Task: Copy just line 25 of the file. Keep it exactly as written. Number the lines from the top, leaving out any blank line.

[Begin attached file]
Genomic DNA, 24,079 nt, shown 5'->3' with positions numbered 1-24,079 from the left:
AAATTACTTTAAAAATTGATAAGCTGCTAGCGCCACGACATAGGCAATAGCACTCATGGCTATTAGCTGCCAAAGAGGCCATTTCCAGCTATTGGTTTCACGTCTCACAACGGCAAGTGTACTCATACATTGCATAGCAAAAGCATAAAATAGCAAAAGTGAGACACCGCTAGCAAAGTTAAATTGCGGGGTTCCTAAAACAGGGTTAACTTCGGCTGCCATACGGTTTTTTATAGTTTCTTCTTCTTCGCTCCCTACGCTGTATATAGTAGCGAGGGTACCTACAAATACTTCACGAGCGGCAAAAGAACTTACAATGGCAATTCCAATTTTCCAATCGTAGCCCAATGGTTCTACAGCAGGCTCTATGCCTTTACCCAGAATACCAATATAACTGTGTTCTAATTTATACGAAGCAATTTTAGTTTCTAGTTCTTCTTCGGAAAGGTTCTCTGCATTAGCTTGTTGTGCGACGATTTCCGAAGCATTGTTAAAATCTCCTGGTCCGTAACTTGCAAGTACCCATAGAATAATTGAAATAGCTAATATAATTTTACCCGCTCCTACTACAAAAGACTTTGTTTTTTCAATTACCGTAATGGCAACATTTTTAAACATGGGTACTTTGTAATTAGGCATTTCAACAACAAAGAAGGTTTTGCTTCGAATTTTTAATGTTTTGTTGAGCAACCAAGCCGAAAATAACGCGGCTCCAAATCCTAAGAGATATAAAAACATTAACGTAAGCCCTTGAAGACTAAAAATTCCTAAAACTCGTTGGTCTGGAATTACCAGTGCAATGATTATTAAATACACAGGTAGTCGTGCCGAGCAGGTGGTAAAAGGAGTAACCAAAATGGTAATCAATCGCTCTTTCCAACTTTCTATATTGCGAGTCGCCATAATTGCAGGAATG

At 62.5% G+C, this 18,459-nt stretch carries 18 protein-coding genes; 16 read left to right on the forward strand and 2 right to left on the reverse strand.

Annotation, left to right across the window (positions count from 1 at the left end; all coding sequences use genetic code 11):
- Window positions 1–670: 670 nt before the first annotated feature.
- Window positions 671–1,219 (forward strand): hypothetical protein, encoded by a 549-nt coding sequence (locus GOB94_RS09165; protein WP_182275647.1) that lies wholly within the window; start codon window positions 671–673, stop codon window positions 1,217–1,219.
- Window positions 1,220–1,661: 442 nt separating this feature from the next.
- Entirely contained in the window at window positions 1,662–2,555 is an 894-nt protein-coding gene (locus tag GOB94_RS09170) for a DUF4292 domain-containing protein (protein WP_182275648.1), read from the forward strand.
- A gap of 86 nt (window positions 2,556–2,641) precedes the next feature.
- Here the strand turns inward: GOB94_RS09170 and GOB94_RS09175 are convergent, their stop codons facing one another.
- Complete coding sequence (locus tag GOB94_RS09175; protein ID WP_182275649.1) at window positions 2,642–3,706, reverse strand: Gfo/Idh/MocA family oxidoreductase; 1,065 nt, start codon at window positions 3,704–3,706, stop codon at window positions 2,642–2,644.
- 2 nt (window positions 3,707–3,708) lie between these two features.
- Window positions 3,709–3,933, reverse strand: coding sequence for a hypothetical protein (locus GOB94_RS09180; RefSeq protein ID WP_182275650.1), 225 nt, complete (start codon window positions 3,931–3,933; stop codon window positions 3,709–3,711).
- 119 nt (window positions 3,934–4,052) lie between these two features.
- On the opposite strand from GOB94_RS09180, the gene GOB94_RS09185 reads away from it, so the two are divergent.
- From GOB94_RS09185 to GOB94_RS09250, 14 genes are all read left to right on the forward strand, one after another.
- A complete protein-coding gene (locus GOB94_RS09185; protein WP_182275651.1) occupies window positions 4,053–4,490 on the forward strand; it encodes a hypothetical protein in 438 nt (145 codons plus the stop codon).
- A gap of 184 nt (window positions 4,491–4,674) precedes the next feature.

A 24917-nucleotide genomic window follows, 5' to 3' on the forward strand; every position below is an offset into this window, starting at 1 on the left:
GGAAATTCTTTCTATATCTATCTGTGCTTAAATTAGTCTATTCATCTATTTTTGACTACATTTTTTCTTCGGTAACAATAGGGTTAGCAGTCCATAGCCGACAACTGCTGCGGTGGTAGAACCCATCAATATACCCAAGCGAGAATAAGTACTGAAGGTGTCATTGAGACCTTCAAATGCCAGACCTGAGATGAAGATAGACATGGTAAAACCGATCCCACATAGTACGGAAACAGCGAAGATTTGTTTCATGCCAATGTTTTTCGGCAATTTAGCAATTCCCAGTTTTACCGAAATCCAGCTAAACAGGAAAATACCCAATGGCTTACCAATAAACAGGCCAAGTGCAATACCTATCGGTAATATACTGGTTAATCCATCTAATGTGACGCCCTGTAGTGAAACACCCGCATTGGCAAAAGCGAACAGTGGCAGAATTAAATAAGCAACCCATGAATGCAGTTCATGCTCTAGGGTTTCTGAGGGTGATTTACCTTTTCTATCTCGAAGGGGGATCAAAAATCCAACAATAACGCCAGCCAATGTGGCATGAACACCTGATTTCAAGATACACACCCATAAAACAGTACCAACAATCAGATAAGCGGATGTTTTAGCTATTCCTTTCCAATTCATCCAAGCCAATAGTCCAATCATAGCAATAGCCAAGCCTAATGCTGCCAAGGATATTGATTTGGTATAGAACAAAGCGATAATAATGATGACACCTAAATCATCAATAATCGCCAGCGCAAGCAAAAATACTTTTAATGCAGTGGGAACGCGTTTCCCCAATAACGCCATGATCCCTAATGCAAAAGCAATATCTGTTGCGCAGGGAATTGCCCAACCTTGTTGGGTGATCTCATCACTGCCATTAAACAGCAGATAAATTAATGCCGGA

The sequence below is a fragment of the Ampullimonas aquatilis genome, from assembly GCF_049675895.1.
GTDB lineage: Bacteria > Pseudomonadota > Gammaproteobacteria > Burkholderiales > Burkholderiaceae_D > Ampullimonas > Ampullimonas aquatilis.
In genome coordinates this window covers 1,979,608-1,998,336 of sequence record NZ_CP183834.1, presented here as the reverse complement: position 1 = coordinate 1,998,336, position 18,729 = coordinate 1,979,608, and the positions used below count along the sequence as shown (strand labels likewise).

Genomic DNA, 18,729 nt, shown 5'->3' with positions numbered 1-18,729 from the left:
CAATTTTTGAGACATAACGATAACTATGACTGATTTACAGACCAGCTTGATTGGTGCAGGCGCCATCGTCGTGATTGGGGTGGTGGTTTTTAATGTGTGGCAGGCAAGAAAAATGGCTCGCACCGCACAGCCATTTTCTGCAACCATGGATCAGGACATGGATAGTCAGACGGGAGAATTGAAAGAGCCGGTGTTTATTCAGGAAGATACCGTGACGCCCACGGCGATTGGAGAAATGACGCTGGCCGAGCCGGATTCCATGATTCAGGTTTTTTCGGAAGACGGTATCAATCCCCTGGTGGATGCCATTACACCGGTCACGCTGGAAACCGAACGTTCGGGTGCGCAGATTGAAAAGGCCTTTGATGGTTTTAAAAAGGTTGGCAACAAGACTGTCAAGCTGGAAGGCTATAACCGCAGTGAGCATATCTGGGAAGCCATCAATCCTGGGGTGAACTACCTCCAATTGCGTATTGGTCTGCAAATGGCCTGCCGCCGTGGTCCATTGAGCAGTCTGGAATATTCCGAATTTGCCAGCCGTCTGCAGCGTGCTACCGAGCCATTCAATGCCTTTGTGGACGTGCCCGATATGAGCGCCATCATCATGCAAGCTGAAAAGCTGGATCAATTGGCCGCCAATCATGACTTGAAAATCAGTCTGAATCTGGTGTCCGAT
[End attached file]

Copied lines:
CAATTTTTGAGACATAACGATAACTATGACTGATTTACAGACCAGCTTGATTGGTGCAGGCGCCATCGTCGTGATTGGGGTGGTGGTTTTTAATGTGTGGCAGGCAAGAAAAATGGCTCGCACCGCACAGCCATTTTCTGCAACCATGGATCAGGACATGGATAGTCAGACGGGAGAATTGAAAGAGCCGGTGTTTATTCAGGAAGATACCGTGACGCCCACGGCGATTGGAGAAATGACGCTGGCCGAGCCGGATTCCATGATTCAGGTTTTTTCGGAAGACGGTATCAATCCCCTGGTGGATGCCATTACACCGGTCACGCTGGAAACCGAACGTTCGGGTGCGCAGATTGAAAAGGCCTTTGATGGTTTTAAAAAGGTTGGCAACAAGACTGTCAAGCTGGAAGGCTATAACCGCAGTGAGCATATCTGGGAAGCCATCAATCCTGGGGTGAACTACCTCCAATTGCGTATTGGTCTGCAAATGGCCTGCCGCCGTGGTCCATTGAGCAGTCTGGAATATTCCGAATTTGCCAGCCGTCTGCAGCGTGCTACCGAGCCATTCAATGCCTTTGTGGACGTGCCCGATATGAGCGCCATCATCATGCAAGCTGAAAAGCTGGATCAATTGGCCGCCAATCATGACTTGAAAATCAGTCTGAATCTGGTGTCCGAT